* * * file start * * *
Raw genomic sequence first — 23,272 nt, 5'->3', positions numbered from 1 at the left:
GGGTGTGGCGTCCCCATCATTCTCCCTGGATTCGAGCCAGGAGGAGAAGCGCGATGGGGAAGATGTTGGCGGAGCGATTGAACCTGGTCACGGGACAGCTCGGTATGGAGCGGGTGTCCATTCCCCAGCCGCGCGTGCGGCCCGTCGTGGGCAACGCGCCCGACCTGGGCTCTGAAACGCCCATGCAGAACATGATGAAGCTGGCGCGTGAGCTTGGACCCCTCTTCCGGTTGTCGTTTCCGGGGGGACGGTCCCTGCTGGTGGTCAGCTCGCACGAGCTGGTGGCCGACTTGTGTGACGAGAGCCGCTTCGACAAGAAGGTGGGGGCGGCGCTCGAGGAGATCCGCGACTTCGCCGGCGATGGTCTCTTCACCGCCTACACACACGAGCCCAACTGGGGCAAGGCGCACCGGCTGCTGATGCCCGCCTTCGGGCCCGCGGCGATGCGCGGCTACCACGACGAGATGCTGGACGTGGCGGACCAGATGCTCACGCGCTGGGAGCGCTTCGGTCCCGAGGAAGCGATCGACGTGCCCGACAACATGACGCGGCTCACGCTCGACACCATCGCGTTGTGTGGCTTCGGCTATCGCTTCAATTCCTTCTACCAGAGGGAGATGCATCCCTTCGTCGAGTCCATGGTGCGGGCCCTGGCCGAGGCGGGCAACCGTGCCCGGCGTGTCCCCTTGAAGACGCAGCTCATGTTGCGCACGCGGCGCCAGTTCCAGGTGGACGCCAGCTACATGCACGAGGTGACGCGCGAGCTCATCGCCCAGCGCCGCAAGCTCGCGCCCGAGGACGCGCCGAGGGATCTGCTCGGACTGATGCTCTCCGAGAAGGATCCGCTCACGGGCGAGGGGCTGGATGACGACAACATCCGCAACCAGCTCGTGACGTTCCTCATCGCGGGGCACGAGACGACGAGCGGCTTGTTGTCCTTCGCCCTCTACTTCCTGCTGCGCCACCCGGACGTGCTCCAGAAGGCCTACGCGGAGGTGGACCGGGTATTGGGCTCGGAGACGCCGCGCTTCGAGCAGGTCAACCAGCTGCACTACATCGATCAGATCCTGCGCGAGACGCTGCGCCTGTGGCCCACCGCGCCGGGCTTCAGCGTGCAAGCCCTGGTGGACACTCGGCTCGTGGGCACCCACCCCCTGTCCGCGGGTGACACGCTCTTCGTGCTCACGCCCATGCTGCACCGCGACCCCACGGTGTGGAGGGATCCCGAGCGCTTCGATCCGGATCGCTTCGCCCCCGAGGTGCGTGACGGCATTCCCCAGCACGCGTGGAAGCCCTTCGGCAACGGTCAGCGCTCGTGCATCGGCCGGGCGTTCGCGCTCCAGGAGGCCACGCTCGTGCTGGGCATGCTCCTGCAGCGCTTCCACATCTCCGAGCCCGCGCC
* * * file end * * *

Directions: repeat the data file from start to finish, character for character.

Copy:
Raw genomic sequence first — 23,272 nt, 5'->3', positions numbered from 1 at the left:
GGGTGTGGCGTCCCCATCATTCTCCCTGGATTCGAGCCAGGAGGAGAAGCGCGATGGGGAAGATGTTGGCGGAGCGATTGAACCTGGTCACGGGACAGCTCGGTATGGAGCGGGTGTCCATTCCCCAGCCGCGCGTGCGGCCCGTCGTGGGCAACGCGCCCGACCTGGGCTCTGAAACGCCCATGCAGAACATGATGAAGCTGGCGCGTGAGCTTGGACCCCTCTTCCGGTTGTCGTTTCCGGGGGGACGGTCCCTGCTGGTGGTCAGCTCGCACGAGCTGGTGGCCGACTTGTGTGACGAGAGCCGCTTCGACAAGAAGGTGGGGGCGGCGCTCGAGGAGATCCGCGACTTCGCCGGCGATGGTCTCTTCACCGCCTACACACACGAGCCCAACTGGGGCAAGGCGCACCGGCTGCTGATGCCCGCCTTCGGGCCCGCGGCGATGCGCGGCTACCACGACGAGATGCTGGACGTGGCGGACCAGATGCTCACGCGCTGGGAGCGCTTCGGTCCCGAGGAAGCGATCGACGTGCCCGACAACATGACGCGGCTCACGCTCGACACCATCGCGTTGTGTGGCTTCGGCTATCGCTTCAATTCCTTCTACCAGAGGGAGATGCATCCCTTCGTCGAGTCCATGGTGCGGGCCCTGGCCGAGGCGGGCAACCGTGCCCGGCGTGTCCCCTTGAAGACGCAGCTCATGTTGCGCACGCGGCGCCAGTTCCAGGTGGACGCCAGCTACATGCACGAGGTGACGCGCGAGCTCATCGCCCAGCGCCGCAAGCTCGCGCCCGAGGACGCGCCGAGGGATCTGCTCGGACTGATGCTCTCCGAGAAGGATCCGCTCACGGGCGAGGGGCTGGATGACGACAACATCCGCAACCAGCTCGTGACGTTCCTCATCGCGGGGCACGAGACGACGAGCGGCTTGTTGTCCTTCGCCCTCTACTTCCTGCTGCGCCACCCGGACGTGCTCCAGAAGGCCTACGCGGAGGTGGACCGGGTATTGGGCTCGGAGACGCCGCGCTTCGAGCAGGTCAACCAGCTGCACTACATCGATCAGATCCTGCGCGAGACGCTGCGCCTGTGGCCCACCGCGCCGGGCTTCAGCGTGCAAGCCCTGGTGGACACTCGGCTCGTGGGCACCCACCCCCTGTCCGCGGGTGACACGCTCTTCGTGCTCACGCCCATGCTGCACCGCGACCCCACGGTGTGGAGGGATCCCGAGCGCTTCGATCCGGATCGCTTCGCCCCCGAGGTGCGTGACGGCATTCCCCAGCACGCGTGGAAGCCCTTCGGCAACGGTCAGCGCTCGTGCATCGGCCGGGCGTTCGCGCTCCAGGAGGCCACGCTCGTGCTGGGCATGCTCCTGCAGCGCTTCCACATCTCCGAGCCCGCGCC